On Tuesday the 11th I had a blood sample taken. Yesterday (Wed.), prior to chemo #3, I answered all of Dr. Shipp’s questions before she reviewed my blood results with me. She said, “You’re STILL the poster child of dose dense M-VAC chemo.” WooHoo! It was a subtle change, but I noticed it: she promoted me from Poster Boy to Poster Child!
All of my important numbers are where they need to be. Dr. Shipp explained that if they were not, they would have to supplement with blood transfusions. I’m on track for the 4th and final dose on the 26th.
I still have about 50% of my hair – enough so that I look my age. Based on what happened last time, I should lose a bunch more this coming week. Eileen and I are taking weekly photos of the “stages” to share once the process is complete.
Photo: If Dr. Shipp is serious, I thought I’d find a good childhood photo of me so that she can get busy on that poster. I always felt bad having training wheels, but seeing the photo, the bike looks way too big for me.
Thank you all for your unending positive thoughts and prayers. A few weeks ago, my cousins took part in a Relay for Life. They made luminaries with my photo (of the superman kind) and set them up along a 5K walk at night. Thank you Larry, Lynn, Cheryl, Craig, Christine and Rosemary. Earlier in July, Eileen’s sisters Kathy, Pat and Ann, our brothers-in-law Tony, Albert, Neil, and Tim, plus our nieces Lauren and Heather with Simone, and our nephew Rusty with Ana, Eileen and Aidan, all came out to our place to create a “no stress” party. They brought everything… we only needed to bring the nice weather. Thank you.
I had the second round of chemo today. It started at 10:30 and ended at 2:30. Prior to beginning, Eileen and I visited with Dr. Shipp to talk about the results of yesterday’s blood test, and discuss how I am doing. Dr. Shipp said, “You are the poster boy for handling Dense Dose M-Vac Chemotherapy.”
That is amazing! Mostly because Dr. Shipp is younger than me and she called me a boy! (It’s also good news that I am handling it all so well.)
Of course I am fully aware that chemo can change at any moment and a week from today I might be the poster boy for bald men projectile vomiting. If that should happen, I will embrace the experience and we will take another photo. But I don’t think Eileen will be standing in front of me.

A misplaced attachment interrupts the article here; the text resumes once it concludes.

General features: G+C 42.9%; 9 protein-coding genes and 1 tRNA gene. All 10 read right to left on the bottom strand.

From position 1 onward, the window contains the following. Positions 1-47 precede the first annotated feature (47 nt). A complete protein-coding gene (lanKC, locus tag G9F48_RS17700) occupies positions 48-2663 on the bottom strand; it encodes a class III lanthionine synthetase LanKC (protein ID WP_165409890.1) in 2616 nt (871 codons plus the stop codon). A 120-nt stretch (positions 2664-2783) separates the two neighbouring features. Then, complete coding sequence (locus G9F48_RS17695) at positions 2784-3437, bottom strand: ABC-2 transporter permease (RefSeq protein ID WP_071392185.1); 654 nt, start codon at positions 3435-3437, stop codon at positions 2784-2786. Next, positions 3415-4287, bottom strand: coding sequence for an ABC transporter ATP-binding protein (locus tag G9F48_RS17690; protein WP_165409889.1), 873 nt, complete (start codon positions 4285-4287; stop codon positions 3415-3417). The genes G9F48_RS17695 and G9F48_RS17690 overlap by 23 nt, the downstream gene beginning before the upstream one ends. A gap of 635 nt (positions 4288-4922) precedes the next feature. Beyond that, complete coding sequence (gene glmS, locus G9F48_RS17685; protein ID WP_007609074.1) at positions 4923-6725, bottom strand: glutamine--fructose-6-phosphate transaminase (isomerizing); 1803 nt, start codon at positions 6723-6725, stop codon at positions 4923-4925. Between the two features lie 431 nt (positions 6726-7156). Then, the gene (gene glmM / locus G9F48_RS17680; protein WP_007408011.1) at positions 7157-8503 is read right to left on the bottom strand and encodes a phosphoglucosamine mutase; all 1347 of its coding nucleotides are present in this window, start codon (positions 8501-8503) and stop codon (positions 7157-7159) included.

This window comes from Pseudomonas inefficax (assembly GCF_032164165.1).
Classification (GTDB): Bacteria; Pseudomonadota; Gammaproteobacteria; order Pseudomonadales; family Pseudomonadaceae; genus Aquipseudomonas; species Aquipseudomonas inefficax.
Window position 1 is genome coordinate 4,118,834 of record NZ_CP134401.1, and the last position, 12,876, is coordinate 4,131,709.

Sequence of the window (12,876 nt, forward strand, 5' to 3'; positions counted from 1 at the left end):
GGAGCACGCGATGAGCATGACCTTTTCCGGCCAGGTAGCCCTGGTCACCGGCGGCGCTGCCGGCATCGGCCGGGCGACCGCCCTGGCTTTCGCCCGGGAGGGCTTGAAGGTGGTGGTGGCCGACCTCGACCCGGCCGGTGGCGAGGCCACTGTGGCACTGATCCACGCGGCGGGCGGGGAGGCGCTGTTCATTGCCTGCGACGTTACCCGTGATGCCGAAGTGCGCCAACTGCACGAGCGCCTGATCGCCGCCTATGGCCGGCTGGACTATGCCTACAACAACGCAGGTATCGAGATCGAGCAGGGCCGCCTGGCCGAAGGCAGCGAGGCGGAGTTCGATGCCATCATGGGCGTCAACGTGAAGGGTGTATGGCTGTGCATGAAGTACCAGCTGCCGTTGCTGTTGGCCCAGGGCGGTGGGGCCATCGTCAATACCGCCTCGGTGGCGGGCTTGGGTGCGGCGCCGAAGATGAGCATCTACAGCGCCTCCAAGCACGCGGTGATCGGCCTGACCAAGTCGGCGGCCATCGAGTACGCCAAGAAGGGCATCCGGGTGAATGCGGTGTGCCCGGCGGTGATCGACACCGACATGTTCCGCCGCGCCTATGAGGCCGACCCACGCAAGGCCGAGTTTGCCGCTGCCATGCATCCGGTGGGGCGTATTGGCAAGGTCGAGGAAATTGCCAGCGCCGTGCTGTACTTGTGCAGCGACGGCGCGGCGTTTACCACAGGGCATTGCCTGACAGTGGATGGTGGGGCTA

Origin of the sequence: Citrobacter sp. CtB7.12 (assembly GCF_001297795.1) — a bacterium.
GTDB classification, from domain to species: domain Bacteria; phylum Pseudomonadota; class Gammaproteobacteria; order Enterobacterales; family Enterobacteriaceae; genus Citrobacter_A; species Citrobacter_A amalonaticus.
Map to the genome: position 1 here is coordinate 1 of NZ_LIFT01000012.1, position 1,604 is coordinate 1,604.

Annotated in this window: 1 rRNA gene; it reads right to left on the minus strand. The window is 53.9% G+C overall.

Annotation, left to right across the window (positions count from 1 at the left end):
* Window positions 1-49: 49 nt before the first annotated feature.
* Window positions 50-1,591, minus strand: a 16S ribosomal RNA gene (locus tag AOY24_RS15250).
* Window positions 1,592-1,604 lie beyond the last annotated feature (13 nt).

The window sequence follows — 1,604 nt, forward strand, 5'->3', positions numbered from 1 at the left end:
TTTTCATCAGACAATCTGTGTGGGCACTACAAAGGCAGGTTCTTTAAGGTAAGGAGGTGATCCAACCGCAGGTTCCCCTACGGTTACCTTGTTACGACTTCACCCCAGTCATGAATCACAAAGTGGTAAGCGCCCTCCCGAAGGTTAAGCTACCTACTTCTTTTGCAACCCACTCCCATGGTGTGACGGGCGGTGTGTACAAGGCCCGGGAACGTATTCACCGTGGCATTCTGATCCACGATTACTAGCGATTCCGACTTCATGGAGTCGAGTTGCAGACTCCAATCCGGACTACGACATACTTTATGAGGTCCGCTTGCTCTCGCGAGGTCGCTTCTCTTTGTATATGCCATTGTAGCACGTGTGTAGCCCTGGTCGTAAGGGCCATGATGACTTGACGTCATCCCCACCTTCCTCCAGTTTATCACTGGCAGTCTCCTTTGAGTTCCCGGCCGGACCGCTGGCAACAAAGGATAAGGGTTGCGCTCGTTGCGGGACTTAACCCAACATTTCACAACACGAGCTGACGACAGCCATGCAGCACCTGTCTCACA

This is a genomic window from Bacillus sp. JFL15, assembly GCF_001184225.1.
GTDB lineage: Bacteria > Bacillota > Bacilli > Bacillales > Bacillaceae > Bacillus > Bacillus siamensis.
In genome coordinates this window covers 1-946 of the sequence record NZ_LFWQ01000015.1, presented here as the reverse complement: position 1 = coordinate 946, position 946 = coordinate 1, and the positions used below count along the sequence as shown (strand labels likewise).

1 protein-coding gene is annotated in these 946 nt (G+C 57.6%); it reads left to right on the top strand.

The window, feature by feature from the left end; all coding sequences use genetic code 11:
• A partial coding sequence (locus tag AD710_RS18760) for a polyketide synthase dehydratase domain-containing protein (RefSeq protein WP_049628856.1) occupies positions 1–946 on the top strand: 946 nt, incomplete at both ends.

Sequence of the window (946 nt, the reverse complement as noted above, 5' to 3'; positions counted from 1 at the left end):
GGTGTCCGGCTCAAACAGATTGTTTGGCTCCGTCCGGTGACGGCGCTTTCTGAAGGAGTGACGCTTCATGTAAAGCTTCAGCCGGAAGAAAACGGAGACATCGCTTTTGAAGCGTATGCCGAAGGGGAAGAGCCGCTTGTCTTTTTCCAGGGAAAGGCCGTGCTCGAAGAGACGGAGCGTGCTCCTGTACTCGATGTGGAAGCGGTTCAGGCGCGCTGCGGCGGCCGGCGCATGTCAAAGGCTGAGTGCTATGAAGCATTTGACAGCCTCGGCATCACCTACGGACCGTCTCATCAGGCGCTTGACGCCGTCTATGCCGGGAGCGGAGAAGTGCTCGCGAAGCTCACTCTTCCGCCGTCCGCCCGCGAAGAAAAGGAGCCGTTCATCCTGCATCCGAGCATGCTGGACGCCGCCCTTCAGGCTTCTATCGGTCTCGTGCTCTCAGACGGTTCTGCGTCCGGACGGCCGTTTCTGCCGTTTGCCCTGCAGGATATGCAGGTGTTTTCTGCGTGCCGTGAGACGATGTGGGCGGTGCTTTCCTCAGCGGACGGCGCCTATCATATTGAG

The thing that is amazing to me is medical science…
When I went for my consultation with the oncologist on Wednesday (22nd), I didn’t know what to expect. I was prepared for the worst case: my white blood cells might be too low and my body might not be reacting well to the chemo.
In fact, the opposite was true. My blood pressure was perfect and my blood levels were BETTER than pre-chemo measurements. These results mean the Neulasta shot I received the day after chemo gave my body the boost it needed. I’m good to go for round two of chemo on the 29th.
Somewhere out there is a scientist who spent long hours figuring out how to make an injected liquid that would create white blood cells. Thank you.
The photo shows some less dramatic amazing science: We now have a generator. No more missed Super Bowl games because the power is out (plus we can keep warm)!
I left work early yesterday (Thursday) to go to Rockford for a shot of Neulasta. Here’s why…
Cancer is a fast growing cell and chemotherapy targets fast growing cells. Other fast growing cells are hair (bye!) and white blood cells (ouch!). The main reason I am able to get 12 weeks of chemo in 8 weeks is because of Neulasta. It builds my cell count quickly. Without it, it would take those extra weeks to build back up.
I will get a blood test on Tuesday the 21st, and on Tuesday the 28th. If the white blood cells are where they should be, I’ll get my next chemo on the 29th.
(Photo: Eileen and I went to the movies this past weekend with our niece, Lauren. You can figure out who is who.)
When he wasn’t looking, I snapped a photo. This robot spent 4 hours today doing everything it could to rescue me from the dangers of cancer. It dripped, pushed and pumped. It beeped. And when I had to go the the bathroom, it followed me in and stood patiently at my side (and didn’t peak).
To reinforce its efforts, the robot beep-beeped for help. And the very best answered the call: Cheryl, Cindy, Brittany, Val, Trista. Together they formed a great team. My time zipped by. Everything went well. No problems while I was with them, and no problems since I’ve been home.
Eileen was there with me. We had a consultation with Dr. Shipp prior to the treatment. We believe we are prepared for just about anything for the next several days.
Eileen and I were home by 4 pm today. We worked outside for a few hours (she weeding and me mowing the pasture) then had dinner. It was a normal evening. And that is the best news I can report.
Today (Tuesday) my port was used for the first time. (It’ll be standard procedure for the oncologist to take a blood sample the day before I get chemo.) I was a tad anxious – I anticipated that a needle in the chest would sting more than in the arm. But I was wrong. Painless. Now I’m less concerned about how things will feel tomorrow. Having a port is a good thing.